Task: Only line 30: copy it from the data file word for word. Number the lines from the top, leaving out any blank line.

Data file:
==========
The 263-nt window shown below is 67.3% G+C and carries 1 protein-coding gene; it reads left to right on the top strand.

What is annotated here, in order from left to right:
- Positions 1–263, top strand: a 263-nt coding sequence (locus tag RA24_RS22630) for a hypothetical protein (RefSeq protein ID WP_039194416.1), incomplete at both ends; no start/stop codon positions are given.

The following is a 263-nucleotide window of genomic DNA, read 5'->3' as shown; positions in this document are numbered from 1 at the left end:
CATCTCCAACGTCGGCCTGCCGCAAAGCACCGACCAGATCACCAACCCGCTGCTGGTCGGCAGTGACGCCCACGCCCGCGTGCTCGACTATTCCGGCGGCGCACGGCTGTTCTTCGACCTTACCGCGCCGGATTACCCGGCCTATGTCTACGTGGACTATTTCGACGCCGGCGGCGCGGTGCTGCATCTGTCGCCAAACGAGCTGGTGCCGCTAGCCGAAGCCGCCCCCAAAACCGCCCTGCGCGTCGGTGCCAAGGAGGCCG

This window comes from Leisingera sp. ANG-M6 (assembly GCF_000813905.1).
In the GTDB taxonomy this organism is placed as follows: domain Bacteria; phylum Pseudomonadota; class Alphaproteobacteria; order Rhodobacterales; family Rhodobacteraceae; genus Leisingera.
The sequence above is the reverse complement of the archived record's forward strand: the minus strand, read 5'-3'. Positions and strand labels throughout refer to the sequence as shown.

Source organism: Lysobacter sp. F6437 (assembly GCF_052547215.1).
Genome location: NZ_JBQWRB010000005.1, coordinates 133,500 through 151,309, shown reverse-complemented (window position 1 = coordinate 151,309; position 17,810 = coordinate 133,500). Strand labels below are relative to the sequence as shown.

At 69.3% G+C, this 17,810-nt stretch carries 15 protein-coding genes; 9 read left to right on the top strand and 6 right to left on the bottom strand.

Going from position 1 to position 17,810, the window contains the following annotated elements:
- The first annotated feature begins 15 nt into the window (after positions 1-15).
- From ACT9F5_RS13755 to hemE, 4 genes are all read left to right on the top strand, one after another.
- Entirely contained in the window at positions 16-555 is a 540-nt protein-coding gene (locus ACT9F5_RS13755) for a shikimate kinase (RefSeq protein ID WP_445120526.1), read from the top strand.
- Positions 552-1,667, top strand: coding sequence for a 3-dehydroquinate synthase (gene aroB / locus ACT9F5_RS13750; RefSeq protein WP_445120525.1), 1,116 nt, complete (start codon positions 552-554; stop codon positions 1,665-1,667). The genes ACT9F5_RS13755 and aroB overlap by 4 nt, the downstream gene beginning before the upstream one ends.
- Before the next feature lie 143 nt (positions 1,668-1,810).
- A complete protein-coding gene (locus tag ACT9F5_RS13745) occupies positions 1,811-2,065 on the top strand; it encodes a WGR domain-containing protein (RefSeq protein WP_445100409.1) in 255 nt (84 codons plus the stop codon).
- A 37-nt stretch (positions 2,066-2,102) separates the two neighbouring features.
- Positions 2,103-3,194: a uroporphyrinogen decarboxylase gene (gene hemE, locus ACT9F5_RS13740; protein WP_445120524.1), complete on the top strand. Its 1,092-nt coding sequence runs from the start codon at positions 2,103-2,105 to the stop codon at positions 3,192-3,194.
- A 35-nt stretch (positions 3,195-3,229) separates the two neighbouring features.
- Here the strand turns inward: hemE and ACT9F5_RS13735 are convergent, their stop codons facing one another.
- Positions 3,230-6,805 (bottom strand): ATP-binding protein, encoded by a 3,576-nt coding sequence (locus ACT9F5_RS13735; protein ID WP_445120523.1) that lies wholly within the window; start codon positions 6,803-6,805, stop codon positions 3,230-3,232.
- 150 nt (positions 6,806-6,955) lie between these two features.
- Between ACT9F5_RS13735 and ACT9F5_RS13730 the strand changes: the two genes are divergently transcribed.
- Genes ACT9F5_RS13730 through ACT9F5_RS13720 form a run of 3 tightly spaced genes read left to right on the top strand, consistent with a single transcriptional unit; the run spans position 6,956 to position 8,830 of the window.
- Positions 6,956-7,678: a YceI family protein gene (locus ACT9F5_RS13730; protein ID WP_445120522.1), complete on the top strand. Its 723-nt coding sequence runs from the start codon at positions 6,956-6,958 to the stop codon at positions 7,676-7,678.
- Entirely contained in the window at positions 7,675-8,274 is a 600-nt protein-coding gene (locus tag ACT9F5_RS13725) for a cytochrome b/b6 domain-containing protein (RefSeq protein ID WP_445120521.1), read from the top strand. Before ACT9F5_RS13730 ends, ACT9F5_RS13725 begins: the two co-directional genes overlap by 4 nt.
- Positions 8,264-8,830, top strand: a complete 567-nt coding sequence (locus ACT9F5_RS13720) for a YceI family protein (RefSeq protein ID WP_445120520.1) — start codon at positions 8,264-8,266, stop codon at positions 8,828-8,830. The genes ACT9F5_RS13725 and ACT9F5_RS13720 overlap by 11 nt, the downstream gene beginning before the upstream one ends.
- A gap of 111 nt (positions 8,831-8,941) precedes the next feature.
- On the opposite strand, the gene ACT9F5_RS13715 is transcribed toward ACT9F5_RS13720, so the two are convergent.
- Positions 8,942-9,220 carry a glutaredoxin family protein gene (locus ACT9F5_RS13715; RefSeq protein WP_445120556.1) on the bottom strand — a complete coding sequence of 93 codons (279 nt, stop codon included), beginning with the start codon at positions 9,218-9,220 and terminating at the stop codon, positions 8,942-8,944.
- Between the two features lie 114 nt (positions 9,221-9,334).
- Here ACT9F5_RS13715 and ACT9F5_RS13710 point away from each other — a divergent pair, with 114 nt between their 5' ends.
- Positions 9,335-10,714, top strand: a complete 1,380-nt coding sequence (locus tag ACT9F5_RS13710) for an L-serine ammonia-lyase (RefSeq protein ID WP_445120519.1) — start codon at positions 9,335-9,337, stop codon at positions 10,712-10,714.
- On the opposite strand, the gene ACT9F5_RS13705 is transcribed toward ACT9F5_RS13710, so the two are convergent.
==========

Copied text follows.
- A gap of 111 nt (positions 8,831-8,941) precedes the next feature.